The SCARF that Ties
(click below to view the video or read on if you’d prefer!)
Does this sound too good to be true?
I trust that, once familiar with the model, you will find that it is helpful to read yours and others’ reactions to events in the office as well as give you ways of coping better, notably when it comes to managing your reactions more comfortably and to engaging with others more simply and effectively. The model I will tell you about is called SCARF and it is the brain child of David Rock, co-founder of the NeuroLeadership Institute and author of the “The Brain at Work”.
SCARF is anchored within the basic principle that our brain’s purpose is to protect us: our brain continually seeks to identify potential threats. This negative bias is at the root of our survival and we share it with all living beings gifted with a similar brains (e.g. ourl mammal brothers). When the coast is clear, our brain then seeks to optimise our sense of comfort and wellbeing (a reward state).
You see in the graphic depiction above that SCARF is really an acronym for the five words of Status, Certainty, Autonomy, Relatedness and Fairness. In this article, we will look at Certainty and Autonomy while, next month, we will focus on the remaining three words.
Overall, SCARF says that, as our brain watches out for potential threats, it worries about Status, Certainty, Autonomy, Relatedness and Fairness. These five words represent the five social domains against which every human experience is assessed. The brain’s negative bias is very obvious when you consider that it ponders five kinds of potential threats. Only when all questions are answered positively does our brain (and us!) relax.
The domains of Certainty and Autonomy assess how we feel about any experience from the point of the self: it is the inner dimension of human experience. In contrast, Status, Relatedness and Fairness assess how we feel about any experience from the point of view of our place in the environment in which the experience occurred: it is the external dimension of human experience.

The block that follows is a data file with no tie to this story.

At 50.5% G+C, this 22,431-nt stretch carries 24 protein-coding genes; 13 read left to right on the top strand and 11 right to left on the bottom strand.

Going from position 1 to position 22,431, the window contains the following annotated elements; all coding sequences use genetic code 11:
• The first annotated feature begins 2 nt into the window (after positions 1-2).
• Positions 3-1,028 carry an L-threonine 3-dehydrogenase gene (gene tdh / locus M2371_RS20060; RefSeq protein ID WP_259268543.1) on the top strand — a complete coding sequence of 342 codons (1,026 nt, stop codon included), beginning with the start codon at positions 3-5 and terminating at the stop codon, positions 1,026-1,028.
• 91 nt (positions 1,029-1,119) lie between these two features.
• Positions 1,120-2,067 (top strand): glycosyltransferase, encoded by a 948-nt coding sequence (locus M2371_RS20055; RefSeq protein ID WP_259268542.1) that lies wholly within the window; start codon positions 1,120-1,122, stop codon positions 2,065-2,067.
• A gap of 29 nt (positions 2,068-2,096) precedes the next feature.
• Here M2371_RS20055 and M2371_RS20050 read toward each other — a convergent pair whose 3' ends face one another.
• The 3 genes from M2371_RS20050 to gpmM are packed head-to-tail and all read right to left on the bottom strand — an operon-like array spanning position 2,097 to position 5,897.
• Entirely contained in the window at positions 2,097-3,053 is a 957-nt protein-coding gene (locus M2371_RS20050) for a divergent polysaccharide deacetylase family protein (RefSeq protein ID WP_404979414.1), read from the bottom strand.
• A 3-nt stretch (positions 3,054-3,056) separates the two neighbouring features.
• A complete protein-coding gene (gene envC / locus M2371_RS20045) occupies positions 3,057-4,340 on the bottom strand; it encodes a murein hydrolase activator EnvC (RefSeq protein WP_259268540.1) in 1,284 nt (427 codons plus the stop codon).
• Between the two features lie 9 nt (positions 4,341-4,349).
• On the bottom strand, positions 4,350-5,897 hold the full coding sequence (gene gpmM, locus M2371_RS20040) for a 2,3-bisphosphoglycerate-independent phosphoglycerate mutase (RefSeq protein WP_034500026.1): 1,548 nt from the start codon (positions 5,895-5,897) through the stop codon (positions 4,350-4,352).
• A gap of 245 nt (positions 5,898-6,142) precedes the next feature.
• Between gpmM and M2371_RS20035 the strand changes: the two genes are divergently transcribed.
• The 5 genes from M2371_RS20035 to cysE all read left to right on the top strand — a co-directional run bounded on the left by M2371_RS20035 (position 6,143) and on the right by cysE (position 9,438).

So how can Certainty and Autonomy help you make sense of your office challenges?
Certainty is about the brain working in an associative way. In other words, the brain is a pattern-recognition machine. The first time you see a glass of water, the brain has to use a lot of energy to figure out what it is and what for. The next time around, even though the glass may be a different shape or colour, it is recognised as a glass by the brain and this takes no time at all for the brain to work out. See how effective this mode of operation is? The brain wants to be able to recognise what’s going on, moment to moment. When it is unsure of what is going on, it needs to allocate a lot of energy to solving that mystery. The principle of association does not just allow the brain to cope with the present but also, to some extent, predict what comes next. Certainty creates a sense of safety that the present is manageable and the future knowable to a good extent.
What can threaten Certainty in the workplace?
Let’s see: how about a feedback meeting? Even though you may expect a good chat, do you feel a bit nervous anyway? That’s your brain not having enough Certainty. Change is a huge threat to Certainty: suddenly what was known is potentially up for review. Not being clear about your work objectives threatens Certainty. Not knowing some of the people in that meeting or in that networking event can threaten Certainty. Not being sure you understood a request, a question or a statement can threaten Certainty. In short, Certainty is threatened whenever the brain cannot draw on the past to make sense of the present and thus cannot predict what the future could look like.